My own dear sister is the actor Jessica Walter. She appears at the time of this writing in three TV series concurrently. Retired at Thirty Five, where she stars with George Segal, runs on the cable channel TV Land. Archer, the multi-Emmy winning animated series, is available via cable’s FX channel. Her legendary role as Lucille Bluth in the widely loved Arrested Development is now shooting thirteen new episodes that will stream online via Netflix.

None of these outlets existed until (it seems) twenty minutes ago. None of them has anything to do with major studios or TV networks; each employs not only my sister but also oodles of writers. I don’t have to tell you that there are dozens of other such outlets: HBO, Showtime, Hallmark, MTV, Oxygen, A&E, and scads more producing original series and long form.

A writer in my current UCLA feature writing seminar is penning a script that will definitely be produced. How can he know this? It’s written for a micro budget and he will produce it himself. It will require merely a twelve-day shoot. Most likely it will not achieve blockbuster success (though it may) but because of its low cost it does not require that outcome. There’s an opportunity here first of all for an artist to see his work produced and to earn a reasonable—if not nosebleed-luxurious—living. Second, audiences seeking entertainment have available to them far wider alternatives among which to choose.

What’s not to like?

The very first moving picture, filmed sometime in 1883, shows a trolley car moving down the main drag of Orange, New Jersey. Why is that? First , Thomas Alva Edison’s workshop, where he developed the kinetoscope, the earliest movie camera, was located in that city. Why build a movie camera in New Jersey and then schlep it to, say, Cleveland, in order to try it out?

Likewise, why invent a movie camera and then test it by filming, for example, a vase standing on a table?

For a number of years audiences went crazy—they would fork over an entire nickel— watching pictures that moved, but in a hurry the experience grew old. To maintain interest, film makers traveled to foreign climes and produced the equivalent of travelogues. They depicted, among other scenes, lines of Bedouin tribesman riding camels past the pyramids at Giza, indigenous Africans at the foot of Victoria Falls, Chinese atop the Great Wall.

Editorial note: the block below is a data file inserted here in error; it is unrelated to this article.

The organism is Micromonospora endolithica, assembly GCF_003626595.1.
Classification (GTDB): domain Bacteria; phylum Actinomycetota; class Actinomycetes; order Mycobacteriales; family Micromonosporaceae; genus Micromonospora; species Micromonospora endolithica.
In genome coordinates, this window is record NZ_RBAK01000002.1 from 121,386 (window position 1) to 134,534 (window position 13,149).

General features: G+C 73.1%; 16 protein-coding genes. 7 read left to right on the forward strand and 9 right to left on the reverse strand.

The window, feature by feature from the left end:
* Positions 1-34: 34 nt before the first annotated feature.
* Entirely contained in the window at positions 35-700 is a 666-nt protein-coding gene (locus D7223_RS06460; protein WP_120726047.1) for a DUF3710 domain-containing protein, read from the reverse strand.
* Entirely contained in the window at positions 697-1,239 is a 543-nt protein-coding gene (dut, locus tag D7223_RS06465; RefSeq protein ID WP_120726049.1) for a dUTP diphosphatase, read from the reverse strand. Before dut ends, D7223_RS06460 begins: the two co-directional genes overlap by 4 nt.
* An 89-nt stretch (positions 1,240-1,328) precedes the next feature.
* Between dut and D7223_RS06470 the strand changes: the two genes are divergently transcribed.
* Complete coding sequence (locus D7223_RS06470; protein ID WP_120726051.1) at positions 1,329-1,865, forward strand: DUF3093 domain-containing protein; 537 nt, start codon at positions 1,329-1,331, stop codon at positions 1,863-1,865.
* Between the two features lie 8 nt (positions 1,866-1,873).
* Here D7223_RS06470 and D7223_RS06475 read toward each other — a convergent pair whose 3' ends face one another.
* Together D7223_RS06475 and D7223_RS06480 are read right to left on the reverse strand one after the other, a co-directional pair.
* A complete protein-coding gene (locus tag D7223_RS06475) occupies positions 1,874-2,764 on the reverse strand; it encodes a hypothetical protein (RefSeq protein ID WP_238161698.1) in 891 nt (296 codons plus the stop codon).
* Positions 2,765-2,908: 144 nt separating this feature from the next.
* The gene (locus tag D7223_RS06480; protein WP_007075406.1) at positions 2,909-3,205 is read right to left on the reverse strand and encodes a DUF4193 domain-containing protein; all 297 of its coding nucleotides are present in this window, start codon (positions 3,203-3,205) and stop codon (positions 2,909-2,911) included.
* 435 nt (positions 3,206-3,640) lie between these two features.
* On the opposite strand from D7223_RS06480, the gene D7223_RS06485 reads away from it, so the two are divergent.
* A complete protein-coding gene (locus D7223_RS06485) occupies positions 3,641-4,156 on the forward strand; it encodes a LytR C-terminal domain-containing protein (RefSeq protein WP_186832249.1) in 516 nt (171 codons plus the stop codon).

Interest in such fare, too, quickly cooled.

Then, in 1903, in Hollywood, the first dramatized narrative is produced: The Great Train Robbery, which runs twelve minutes. Since then, now for more than a century, it’s all about story. Films have gone from short to feature length, from silent to sound, from black and white to color, from 2D to 3D, from analogue film with its silver halide crystals to digital media with its trillions of pixels.

One thing remains the same throughout: story.

There has never been a more exciting time to enter the business. It’s like 1903 all over again, with nobody knowing where it’s going, but also with the certainty that whatever else happens, it’s all about story. For narrative creators, the future has never been brighter. For storytellers, there has never been more opportunity, not in the future, or even merely the near future, but right now.

Is your screenplay ready to sell? Purchase Richard Walter’s 'Essentials of Screenwriting' from The Writers Store anytime during the month of October – either online, in store or at the Screenwriters World Conference happening Oct 19-21 to find out!

Richard Walter will present “Getting An Agent The Old Fashioned Way - The Query Letter” on Sunday, Oct 21st at 10AM. Register for this event online using the code “SWWWalter”.

Get Your Script Read by Richard Walter: Professor Walter asserts that one of the biggest mistakes writers make is to market their scripts before they’re truly ready. If you attend and buy Richard's book at the Screenwriters World Conference, or anytime during the month of October from The Writers Store, you will be qualified for a free read of your script by Professor Walter. If he deems it ready, he’ll refer it to a potential representative or directly to a production company. If he feels it is not ready, he’ll send you a letter in which he cites its essential strengths and identifies those issues that in his view require further consideration. Once you have purchased the book and are ready to send in a script – contact Kathy Cabrera, Media Manager for Richard Walter with the information at to make the arrangements.